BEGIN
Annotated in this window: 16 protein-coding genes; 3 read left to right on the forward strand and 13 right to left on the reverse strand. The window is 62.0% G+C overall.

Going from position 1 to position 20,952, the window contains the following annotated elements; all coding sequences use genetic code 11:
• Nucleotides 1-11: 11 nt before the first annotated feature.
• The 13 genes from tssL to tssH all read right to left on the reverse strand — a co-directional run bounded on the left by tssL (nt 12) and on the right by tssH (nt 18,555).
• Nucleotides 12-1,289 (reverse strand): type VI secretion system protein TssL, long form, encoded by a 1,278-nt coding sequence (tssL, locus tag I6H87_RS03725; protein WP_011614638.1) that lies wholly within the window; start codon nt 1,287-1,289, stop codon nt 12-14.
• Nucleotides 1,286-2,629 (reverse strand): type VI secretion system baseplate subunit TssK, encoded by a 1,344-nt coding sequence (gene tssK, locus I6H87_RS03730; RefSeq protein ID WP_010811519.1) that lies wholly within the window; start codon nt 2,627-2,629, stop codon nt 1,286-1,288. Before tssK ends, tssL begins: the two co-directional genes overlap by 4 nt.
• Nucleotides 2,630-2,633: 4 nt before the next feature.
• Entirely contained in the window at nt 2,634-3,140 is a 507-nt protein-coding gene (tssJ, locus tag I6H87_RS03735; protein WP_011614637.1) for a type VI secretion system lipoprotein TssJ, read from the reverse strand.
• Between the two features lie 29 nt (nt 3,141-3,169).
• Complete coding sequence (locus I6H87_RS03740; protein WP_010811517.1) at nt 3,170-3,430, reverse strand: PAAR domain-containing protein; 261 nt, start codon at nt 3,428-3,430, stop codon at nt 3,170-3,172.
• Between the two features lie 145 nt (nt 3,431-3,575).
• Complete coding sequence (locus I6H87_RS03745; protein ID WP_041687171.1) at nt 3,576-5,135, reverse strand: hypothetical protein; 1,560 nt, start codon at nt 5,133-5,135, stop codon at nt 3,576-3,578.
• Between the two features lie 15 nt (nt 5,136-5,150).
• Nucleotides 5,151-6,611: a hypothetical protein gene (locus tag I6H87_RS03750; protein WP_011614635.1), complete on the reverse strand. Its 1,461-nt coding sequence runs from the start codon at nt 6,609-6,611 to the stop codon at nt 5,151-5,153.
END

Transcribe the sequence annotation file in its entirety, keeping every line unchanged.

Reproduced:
Annotated in this window: 16 protein-coding genes; 3 read left to right on the forward strand and 13 right to left on the reverse strand. The window is 62.0% G+C overall.

Going from position 1 to position 20,952, the window contains the following annotated elements; all coding sequences use genetic code 11:
• Nucleotides 1-11: 11 nt before the first annotated feature.
• The 13 genes from tssL to tssH all read right to left on the reverse strand — a co-directional run bounded on the left by tssL (nt 12) and on the right by tssH (nt 18,555).
• Nucleotides 12-1,289 (reverse strand): type VI secretion system protein TssL, long form, encoded by a 1,278-nt coding sequence (tssL, locus tag I6H87_RS03725; protein WP_011614638.1) that lies wholly within the window; start codon nt 1,287-1,289, stop codon nt 12-14.
• Nucleotides 1,286-2,629 (reverse strand): type VI secretion system baseplate subunit TssK, encoded by a 1,344-nt coding sequence (gene tssK, locus I6H87_RS03730; RefSeq protein ID WP_010811519.1) that lies wholly within the window; start codon nt 2,627-2,629, stop codon nt 1,286-1,288. Before tssK ends, tssL begins: the two co-directional genes overlap by 4 nt.
• Nucleotides 2,630-2,633: 4 nt before the next feature.
• Entirely contained in the window at nt 2,634-3,140 is a 507-nt protein-coding gene (tssJ, locus tag I6H87_RS03735; protein WP_011614637.1) for a type VI secretion system lipoprotein TssJ, read from the reverse strand.
• Between the two features lie 29 nt (nt 3,141-3,169).
• Complete coding sequence (locus I6H87_RS03740; protein WP_010811517.1) at nt 3,170-3,430, reverse strand: PAAR domain-containing protein; 261 nt, start codon at nt 3,428-3,430, stop codon at nt 3,170-3,172.
• Between the two features lie 145 nt (nt 3,431-3,575).
• Complete coding sequence (locus I6H87_RS03745; protein ID WP_041687171.1) at nt 3,576-5,135, reverse strand: hypothetical protein; 1,560 nt, start codon at nt 5,133-5,135, stop codon at nt 3,576-3,578.
• Between the two features lie 15 nt (nt 5,136-5,150).
• Nucleotides 5,151-6,611: a hypothetical protein gene (locus tag I6H87_RS03750; protein WP_011614635.1), complete on the reverse strand. Its 1,461-nt coding sequence runs from the start codon at nt 6,609-6,611 to the stop codon at nt 5,151-5,153.